Newsdad did go on to capture the 1 ½-mile turf event by two lengths, but not before Julien Leparoux considered all his options.
Leparoux opted to rate the more highly regarded of two Bill Mott-trained runners off the early pace set by stablemate Harrods Creek, who was closely stalked by 9-5 second-choice Simmard around the first turn and along the front stretch.
“You pretty much have two options. You can either go and try to clear on the lead or take back. Bill’s other horse seemed to have more speed so I just took back and tried to get in the clear,” said Leparoux, whose mount had been nosed out by Simmard in the MacDiarmida (G2) last month.]
Leparoux was able to ease Newsdad off the rail to sit just behind the stalking Simmard along the backstretch and followed the Roger Attfield-trained veteran as he passed the tiring pacesetter on the final turn. Simmard, the 123-pound highweight ridden by Patrick Husbands, held the lead briefly as Newsdad, who carried 117 pounds, took over leaving the turn into the homestretch on his way to a fairly comfortable victory.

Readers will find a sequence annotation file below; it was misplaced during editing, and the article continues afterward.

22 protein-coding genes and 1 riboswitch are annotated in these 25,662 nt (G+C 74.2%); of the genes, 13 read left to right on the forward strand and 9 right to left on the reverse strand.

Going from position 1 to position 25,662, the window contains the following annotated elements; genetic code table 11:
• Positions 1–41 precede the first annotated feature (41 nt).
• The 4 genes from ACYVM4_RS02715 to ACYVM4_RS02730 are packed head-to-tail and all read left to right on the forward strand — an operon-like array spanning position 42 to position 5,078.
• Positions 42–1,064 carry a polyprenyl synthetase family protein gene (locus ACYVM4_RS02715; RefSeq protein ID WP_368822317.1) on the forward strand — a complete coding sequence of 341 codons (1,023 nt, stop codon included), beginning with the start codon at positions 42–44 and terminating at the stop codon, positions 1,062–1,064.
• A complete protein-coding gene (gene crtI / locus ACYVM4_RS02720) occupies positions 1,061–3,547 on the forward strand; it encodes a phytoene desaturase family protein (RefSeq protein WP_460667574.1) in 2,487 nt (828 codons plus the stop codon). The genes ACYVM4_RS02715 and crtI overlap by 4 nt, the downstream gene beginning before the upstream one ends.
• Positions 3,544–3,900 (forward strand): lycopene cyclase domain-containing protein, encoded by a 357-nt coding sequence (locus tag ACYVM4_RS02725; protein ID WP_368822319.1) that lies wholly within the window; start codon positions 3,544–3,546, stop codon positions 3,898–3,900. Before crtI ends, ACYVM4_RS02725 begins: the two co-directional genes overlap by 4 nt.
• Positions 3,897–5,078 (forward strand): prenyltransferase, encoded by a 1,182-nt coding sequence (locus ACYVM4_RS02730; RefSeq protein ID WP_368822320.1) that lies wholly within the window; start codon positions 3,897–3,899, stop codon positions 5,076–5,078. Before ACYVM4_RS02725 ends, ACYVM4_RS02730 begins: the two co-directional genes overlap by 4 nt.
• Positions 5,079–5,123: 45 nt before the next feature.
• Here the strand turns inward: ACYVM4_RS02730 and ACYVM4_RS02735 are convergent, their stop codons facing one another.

“I was able to make a little bit of a move pretty early on to get in the clear and from there it was perfect,” Leparoux said. “He made a run around the far turn and finished good.”
Hailstone, the 10-1 longest shot in the small field, closed from last under Joe Rocco Jr. to edge out Simmard by a neck.
“It was the weight. If it were a handicap, we’d have been at equal weights,” said Attfield, whose horse carried six pounds more than his three rivals. “Under allowance conditions, we’ve won a Grade 2 and they haven’t, so we give them six pounds going a mile and a half. But he ran well and seems to have come back well, and we got beat by a good horse.”
Newsdad ran 1 ½ miles in 2:24.93, built on fractions of :25.03, :49.05, 1:13.37 and 1:37.04. His fourth victory in 15 starts and first stakes victory was worth $90,000 to owner James S. Karp.
“With a small field like this it becomes a chess match. We thought he was in the catbird seat in his last race, but he couldn’t get by Simmard, who is a very tough older horse,” said Mott’s assistant Kenny McCarthy, who saddled Newsdad. “He’s a young horse and still developing, so I thought there was room for some improvement.”